Barça, you bitch. I miss you already.

Trip Start Sep 16, 2010
Trip End Oct 05, 2010

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Flag of Spain  , Catalonia,
Sunday, September 26, 2010

Here I sit in the Barça airport awaiting my flight to San Sebastián and my thoughts of Barcelona are this: I could live in Germany, but always holiday Barcelona. There wouldn't have been trouble if I just didn't look like 'easy pickings' either. How did I counteract this the following day and night? Easy, left everything in the hotel room that I didn't NEED. Watch, wallet, sunnies, phone, everything except the cash in my pocket  stayed behind. Guess what? It was a great night! Supposedly all the backpackers say you should go clubbing in Barça, but I just went bar hopping and meeting people after spending a day walking around looking at the glorious 'old world charm.' The sights are just incredible - Munich is so very clean, with the odd piece of provocative and politically-motivated graffiti dotting an otherwise immaculate city, whereas Barcelona is just dripping with the ages, it's covered in graffiti but NEVER on a building, only the roller-shutters. It took me about half an hour to work out why the picture didn't look quite right and then it hit me! It's only on the roller-shutters. It's as if even the punk kids of Barcelona appreciate history.

Just a quick word on the graffiti in Munich: It's NEVER just some kids spraying their little gang signs on a wall to mark their territory. You see things like "du bist frei" (you are free) and "we hate, we hope" (in english) that just seem to strike a chord and force you to think about why it was done. Every piece of graffiti stood out there, probably because I only saw four or five lots of it! Perhaps I just think a little deeper about people and why things occur? Germany is the perfect place for this.

As far as meeting people goes, maybe I just have a knack for it, but I think it's pretty simple… so here is how I had a great time in Barcelona. 
I started at one bar, ordered a beer & tapas. Ate it and looked around. If no one was speaking English (or German) near me, then up and off to the next tapas bar. Repeat until you get a couple of English speakers  - last night they were two of the most quiet American's you'd ever met. I even said "Sorry, I thought you were Canadian, because everyone else says you can hear Americans before you can see them." One of them then looked at the other one and said "See! I told you!" This guy was an Orthopaedic Surgeon who was well-travelled. His mate was a builder who renovated his whole house for him, and scored the overseas trip as thanks! The builder was very typically American - carried two guns at all times and was annoyed that he couldn't bring them overseas for safety. A very cool pair of guys and I'm spewing we forgot to exchange details. I then said "guys, there is a cool Aussie bar next door, but it's run by an Israeli that's never been to Oz. It's not very Aussie at all, but the bar staff are very cool and will point us in the right direction for the rest of the night." So we started drinking. At the other side of the bar was another American and in-between were three Irish girls (that loved their potatoes). I used this guy as an example to Jeff (the gunman) and pointed out we could hear him well over the three Irish girls. So we talk to the Irish girls and suddenly we have a large group. Another girl from American joined in too and we were off. Bar hopping again. A drink or two, tapas, and a lot of laughs. As the night rolled on, the people changed a little - the Surgeon had a seminar the next day; two finnish girls and a romanian girl came in etc etc It builds up momentum like a snowball rolling down hill.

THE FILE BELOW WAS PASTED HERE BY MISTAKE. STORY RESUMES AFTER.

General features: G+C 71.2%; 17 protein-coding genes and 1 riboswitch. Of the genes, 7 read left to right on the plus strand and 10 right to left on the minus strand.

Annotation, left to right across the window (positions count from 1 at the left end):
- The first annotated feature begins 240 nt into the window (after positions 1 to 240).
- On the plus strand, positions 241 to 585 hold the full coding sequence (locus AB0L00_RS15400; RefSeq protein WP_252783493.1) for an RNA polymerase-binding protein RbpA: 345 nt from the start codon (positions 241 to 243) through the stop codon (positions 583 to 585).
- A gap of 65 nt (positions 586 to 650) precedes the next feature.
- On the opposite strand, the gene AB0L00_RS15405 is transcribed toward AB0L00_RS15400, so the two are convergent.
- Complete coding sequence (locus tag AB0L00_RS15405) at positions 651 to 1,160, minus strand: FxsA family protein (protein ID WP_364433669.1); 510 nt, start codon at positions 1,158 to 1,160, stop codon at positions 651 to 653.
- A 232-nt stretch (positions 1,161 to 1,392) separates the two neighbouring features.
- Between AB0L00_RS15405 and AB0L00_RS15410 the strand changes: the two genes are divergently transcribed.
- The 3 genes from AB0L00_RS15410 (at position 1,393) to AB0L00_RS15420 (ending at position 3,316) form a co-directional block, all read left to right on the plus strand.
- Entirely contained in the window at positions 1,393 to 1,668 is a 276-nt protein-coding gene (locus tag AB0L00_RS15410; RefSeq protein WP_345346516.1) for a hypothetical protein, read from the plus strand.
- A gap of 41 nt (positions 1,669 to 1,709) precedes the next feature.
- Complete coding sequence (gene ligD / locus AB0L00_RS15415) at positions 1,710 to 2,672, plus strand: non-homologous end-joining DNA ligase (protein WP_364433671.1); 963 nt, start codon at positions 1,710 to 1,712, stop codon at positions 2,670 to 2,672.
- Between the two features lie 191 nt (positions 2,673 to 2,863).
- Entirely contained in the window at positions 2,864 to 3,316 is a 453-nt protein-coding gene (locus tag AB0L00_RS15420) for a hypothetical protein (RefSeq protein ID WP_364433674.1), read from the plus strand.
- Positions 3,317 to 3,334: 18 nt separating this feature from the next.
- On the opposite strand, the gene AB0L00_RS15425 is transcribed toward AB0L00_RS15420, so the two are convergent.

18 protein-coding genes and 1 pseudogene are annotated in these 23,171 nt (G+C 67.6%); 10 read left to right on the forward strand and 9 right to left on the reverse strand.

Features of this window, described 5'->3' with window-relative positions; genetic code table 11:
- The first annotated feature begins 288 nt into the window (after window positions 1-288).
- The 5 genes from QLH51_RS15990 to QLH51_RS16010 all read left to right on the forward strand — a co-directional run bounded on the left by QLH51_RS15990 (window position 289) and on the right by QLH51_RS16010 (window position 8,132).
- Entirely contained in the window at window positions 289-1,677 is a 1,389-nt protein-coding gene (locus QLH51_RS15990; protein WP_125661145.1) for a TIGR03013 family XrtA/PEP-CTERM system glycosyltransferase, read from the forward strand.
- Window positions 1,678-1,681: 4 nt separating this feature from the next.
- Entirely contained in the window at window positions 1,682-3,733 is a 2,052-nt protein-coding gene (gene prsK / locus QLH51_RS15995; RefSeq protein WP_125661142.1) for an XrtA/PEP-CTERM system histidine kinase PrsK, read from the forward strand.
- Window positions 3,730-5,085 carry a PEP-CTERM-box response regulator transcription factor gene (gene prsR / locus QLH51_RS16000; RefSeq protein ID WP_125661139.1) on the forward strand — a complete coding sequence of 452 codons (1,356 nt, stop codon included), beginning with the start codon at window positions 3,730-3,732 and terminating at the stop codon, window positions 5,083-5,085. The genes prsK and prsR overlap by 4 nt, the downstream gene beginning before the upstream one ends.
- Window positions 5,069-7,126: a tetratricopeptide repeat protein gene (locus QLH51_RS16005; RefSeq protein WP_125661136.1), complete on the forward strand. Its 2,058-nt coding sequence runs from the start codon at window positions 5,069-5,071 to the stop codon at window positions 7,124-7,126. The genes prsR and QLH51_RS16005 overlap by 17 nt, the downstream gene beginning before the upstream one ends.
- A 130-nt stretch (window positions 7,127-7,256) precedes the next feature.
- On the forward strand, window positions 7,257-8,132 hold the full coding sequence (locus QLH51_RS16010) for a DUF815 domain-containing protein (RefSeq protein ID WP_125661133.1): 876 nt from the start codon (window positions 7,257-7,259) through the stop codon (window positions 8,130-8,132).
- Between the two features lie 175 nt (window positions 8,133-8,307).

Again, there was a little trouble during the night but I knew how to fend it off, so consequently, there was no trouble. As we were walking through the crowds, one of the girls became swamped with three guys - two were talking to her, one was going to the handbag. I just pushed through them, put my arms around her and gave a loud "F@$K OFF" and they were gone. I think that translates into any language, as they certainly got the picture. She didn't even know what was going on until after I pointed out the third guy was in her handbag.

Once you pick up those basic Barça survival skills, then it's even better. What else do you need on a night out than a pocketful of cash? Worst case scenario is that it's also easier to replace than a wallet full of credit cards or a phone. I just stuck with the basics on the final night and couldn't have had a better night. I have already reassessed the size of my wallet for when I come home, I really don't need all the cards... in fact, I think there will be a few things I change. Doing this on my own has forced me to come up with my own way of doing things that I took for granted. I wonder how my need for independence will change when I get home?The one thing I can't say appeals to me is the thought of backpacking and working in an area for months on end. It's still work. To quote the pommy bartender in the aussie bar "it's not work - i just have to stand up a few hours a day, meet people, and get the drunk" but that's still a regular schedule and constitutes as work for me and I hated every job I've ever had that wasn't challenging. Nothing about scraping by on a bare minimum and being bored all day appeals to me in the slightest! Still, people have a very good way of getting exactly what they want and he just wanted to do not much and have fun doing it. He got it!

Can't wait to go back, especially during that same weekend. It's just incredible.
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